When William L. Chenery took over the editorship in 1925, Collier's began to show a new spirit. "The magazine evolved its stable and staple editorial formula consisting of a balance of politics, economics, amusement, sports, serials, and short stories" (Peterson, 137). This popular weekly was well-known for its brevity, a characteristic that appealed to mass audiences who looked to it as a source for information about the general state of public affairs. By the late 1920s, Collier's had come to concentrate on the serialization of novels. The magazine paid its contributors, spending about 8% of its total budget on features, short stories, and serials. This mass-circulation publication even got Franklin D. Roosevelt to agree to write a weekly column for an annual salary of $75,000. Aimed at a large popular audience, "the nation's weekly" was intent on serving the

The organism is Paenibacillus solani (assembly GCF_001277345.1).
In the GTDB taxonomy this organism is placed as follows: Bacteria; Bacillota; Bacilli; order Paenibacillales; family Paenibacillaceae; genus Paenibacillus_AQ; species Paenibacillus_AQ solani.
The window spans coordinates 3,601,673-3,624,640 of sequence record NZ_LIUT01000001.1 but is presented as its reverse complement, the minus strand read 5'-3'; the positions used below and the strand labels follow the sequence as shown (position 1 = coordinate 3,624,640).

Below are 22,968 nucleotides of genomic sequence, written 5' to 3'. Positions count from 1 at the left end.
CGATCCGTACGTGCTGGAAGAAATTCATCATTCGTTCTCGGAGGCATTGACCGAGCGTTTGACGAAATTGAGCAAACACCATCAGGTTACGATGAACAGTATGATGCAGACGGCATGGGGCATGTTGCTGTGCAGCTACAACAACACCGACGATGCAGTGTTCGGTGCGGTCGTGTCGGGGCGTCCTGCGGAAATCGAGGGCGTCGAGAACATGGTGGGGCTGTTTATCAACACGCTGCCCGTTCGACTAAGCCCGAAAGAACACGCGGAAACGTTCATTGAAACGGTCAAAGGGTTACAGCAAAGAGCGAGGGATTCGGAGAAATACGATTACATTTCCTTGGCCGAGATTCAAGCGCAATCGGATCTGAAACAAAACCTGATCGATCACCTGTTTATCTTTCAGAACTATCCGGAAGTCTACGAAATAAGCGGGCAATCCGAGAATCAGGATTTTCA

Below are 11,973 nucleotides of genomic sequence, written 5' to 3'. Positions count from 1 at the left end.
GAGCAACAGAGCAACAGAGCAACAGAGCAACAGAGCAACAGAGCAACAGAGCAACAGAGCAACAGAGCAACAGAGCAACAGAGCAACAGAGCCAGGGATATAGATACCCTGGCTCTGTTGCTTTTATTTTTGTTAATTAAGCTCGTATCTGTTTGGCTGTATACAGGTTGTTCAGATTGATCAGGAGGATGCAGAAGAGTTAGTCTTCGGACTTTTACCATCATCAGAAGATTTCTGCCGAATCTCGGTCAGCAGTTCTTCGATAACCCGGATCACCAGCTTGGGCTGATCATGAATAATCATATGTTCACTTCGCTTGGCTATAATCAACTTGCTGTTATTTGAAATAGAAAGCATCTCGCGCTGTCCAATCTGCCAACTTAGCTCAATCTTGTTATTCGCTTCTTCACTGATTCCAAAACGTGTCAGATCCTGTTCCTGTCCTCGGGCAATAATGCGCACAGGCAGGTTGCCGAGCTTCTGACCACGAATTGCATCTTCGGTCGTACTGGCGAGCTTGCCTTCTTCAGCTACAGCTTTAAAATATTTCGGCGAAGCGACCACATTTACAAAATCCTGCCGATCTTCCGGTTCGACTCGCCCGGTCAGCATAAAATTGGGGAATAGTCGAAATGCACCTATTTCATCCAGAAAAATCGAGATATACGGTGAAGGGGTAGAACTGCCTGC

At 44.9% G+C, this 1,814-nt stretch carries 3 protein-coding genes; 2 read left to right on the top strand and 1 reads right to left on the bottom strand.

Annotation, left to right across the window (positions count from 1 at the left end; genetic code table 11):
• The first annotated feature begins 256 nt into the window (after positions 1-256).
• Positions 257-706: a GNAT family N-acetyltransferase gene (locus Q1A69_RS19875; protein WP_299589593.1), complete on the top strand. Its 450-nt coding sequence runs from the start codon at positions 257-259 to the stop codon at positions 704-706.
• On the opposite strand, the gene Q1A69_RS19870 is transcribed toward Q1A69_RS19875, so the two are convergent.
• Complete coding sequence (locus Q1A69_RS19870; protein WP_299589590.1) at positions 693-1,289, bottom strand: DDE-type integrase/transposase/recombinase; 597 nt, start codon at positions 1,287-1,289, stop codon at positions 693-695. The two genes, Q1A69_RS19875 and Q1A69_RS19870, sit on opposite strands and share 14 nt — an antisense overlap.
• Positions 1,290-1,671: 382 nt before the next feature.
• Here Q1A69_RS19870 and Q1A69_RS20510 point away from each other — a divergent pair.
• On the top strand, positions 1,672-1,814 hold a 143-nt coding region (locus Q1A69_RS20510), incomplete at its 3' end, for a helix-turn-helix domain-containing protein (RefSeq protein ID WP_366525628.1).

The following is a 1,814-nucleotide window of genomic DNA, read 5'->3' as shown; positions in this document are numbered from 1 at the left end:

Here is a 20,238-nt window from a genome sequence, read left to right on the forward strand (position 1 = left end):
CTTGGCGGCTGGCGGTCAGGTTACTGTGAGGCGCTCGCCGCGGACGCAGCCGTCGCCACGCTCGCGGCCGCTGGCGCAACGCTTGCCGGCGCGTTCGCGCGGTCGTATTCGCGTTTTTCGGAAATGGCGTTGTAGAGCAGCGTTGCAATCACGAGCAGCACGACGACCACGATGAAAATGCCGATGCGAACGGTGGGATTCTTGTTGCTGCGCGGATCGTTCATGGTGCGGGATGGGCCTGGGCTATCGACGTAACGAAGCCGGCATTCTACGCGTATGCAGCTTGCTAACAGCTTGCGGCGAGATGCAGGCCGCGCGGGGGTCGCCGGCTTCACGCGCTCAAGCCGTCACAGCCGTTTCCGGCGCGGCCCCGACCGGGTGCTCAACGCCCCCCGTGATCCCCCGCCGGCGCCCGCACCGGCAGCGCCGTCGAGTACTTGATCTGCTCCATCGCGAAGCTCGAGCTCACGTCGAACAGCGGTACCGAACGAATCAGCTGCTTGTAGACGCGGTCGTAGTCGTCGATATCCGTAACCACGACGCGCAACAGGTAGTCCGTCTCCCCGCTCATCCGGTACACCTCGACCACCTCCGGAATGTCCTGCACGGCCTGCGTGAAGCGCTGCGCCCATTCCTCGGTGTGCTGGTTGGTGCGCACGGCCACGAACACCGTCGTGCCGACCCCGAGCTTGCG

mainstream public interest.

Collier's advertisements reflected its wide audience and its desire to be part and parcel of their daily lives. The popular weekly believed itself to be a version of middle America. Collier's and other general-interest magazines of its kind were responsible for providing access to mainstream consumer goods at reasonable prices. Cost was definitely a consideration for its readers, and the magazine was acutely aware of their economic situation. Liquor advertisements promoted cheaper brands, affordable for the common man who wished to bring some beverages along on his fishing expedition. Automobile advertisements stressed the value of the vehicle with regards to cost, Chevrolet was able to offer mass audiences low prices without compromising quality. Unlike advertisements in The New Yorker which hit upon the reader's buying power and their desire for luxury items, products here were depicted as props for a comfortable lifestyle.

Contemporary Magazines